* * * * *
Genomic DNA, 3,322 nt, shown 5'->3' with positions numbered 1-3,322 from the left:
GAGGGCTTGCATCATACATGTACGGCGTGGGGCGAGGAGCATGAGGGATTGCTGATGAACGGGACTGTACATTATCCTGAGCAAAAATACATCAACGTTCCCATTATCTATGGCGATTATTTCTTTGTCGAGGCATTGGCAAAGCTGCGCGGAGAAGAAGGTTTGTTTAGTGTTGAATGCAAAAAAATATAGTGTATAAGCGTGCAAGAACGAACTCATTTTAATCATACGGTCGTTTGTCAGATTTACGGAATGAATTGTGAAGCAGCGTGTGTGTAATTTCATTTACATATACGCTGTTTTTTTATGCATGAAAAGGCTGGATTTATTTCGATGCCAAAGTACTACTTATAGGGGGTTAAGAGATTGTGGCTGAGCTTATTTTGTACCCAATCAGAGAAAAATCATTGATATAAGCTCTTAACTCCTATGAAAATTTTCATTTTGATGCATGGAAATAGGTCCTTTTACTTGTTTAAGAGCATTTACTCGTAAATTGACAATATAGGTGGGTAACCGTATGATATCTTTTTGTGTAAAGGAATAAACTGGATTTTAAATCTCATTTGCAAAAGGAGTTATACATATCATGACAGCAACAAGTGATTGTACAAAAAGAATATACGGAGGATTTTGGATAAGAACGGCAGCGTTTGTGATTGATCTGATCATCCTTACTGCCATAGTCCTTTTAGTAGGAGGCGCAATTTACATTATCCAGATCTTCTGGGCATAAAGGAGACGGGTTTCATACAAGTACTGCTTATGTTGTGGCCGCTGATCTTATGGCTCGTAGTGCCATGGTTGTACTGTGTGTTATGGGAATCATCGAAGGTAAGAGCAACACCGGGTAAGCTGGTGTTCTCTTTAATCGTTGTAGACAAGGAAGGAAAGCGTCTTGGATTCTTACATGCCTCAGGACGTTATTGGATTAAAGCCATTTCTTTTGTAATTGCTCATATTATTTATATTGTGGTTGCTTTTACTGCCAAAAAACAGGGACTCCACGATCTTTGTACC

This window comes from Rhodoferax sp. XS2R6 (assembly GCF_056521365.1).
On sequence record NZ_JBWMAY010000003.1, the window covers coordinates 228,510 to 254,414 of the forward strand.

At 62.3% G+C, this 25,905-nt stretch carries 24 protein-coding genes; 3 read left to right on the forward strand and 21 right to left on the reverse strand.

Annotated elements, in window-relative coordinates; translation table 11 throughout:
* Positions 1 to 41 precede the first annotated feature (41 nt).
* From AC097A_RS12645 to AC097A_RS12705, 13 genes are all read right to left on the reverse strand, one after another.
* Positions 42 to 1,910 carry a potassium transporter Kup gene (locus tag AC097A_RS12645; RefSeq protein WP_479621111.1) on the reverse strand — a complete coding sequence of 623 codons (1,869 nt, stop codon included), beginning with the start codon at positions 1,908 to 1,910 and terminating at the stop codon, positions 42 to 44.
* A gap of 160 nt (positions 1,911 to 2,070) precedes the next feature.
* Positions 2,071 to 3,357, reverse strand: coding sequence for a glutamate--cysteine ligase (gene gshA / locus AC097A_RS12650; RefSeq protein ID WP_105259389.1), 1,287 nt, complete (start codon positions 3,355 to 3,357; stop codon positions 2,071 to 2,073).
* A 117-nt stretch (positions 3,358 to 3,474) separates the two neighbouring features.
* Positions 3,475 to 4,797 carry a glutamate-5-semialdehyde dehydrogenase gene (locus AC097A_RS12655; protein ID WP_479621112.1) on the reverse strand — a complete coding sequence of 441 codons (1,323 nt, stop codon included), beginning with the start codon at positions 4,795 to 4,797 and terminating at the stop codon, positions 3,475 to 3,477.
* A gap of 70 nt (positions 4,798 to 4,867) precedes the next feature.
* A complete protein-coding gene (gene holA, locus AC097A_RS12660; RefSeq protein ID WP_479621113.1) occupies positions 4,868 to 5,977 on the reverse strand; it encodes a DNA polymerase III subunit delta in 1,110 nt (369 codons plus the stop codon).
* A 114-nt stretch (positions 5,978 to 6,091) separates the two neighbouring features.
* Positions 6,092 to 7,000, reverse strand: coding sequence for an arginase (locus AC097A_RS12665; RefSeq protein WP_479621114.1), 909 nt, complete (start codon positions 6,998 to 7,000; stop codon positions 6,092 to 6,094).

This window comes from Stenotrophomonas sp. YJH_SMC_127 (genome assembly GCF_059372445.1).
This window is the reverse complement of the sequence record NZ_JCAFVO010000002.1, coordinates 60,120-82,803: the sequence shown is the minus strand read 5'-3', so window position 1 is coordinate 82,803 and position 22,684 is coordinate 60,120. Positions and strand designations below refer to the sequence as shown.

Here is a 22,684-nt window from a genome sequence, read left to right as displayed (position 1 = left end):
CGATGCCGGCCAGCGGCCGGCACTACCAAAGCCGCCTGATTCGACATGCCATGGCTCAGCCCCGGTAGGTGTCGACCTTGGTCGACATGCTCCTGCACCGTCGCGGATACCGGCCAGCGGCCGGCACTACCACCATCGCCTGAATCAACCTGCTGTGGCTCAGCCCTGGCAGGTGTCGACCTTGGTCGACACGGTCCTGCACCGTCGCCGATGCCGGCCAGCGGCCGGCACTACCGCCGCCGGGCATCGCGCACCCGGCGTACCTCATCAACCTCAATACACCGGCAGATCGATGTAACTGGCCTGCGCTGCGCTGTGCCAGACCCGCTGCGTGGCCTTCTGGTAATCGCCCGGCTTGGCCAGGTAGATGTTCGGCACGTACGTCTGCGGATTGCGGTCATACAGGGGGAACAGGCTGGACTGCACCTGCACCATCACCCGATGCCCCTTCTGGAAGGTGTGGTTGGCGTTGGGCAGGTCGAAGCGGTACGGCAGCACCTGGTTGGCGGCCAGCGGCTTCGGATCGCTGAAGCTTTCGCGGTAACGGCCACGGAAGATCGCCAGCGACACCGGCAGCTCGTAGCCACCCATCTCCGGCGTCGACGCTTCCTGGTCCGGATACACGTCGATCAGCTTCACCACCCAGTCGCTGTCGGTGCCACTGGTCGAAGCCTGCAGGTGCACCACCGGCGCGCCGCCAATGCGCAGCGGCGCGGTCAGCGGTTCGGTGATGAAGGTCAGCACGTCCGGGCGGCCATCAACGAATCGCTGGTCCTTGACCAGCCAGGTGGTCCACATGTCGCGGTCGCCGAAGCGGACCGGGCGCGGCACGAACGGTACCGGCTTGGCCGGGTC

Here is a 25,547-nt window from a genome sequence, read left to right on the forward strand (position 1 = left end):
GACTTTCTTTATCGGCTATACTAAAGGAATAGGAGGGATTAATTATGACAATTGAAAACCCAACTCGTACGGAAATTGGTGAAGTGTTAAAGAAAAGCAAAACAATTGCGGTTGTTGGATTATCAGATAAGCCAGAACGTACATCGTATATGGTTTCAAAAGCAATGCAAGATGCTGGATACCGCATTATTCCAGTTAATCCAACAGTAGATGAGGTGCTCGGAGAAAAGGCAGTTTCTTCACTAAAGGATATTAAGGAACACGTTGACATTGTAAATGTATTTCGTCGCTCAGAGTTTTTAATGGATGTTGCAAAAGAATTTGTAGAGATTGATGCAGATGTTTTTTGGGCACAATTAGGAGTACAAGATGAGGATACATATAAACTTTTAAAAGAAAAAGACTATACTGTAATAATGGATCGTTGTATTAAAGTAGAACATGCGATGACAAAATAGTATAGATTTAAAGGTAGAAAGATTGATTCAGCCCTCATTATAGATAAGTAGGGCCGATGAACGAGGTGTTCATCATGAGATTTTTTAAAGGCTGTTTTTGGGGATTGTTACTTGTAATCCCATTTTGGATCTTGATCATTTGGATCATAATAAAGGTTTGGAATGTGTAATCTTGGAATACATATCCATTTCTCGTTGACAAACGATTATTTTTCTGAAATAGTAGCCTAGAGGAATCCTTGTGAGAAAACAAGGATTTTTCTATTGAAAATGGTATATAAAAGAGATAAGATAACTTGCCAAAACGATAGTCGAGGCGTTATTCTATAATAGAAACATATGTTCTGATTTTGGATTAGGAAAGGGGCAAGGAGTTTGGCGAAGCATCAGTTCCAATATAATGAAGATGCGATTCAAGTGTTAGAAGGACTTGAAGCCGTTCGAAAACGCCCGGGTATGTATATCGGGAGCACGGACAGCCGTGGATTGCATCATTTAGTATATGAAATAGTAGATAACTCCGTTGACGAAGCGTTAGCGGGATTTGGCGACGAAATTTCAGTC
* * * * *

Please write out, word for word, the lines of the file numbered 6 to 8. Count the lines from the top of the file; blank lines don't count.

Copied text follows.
Annotated elements, in window-relative coordinates; translation table 11 throughout:
* Positions 1 to 41 precede the first annotated feature (41 nt).
* From AC097A_RS12645 to AC097A_RS12705, 13 genes are all read right to left on the reverse strand, one after another.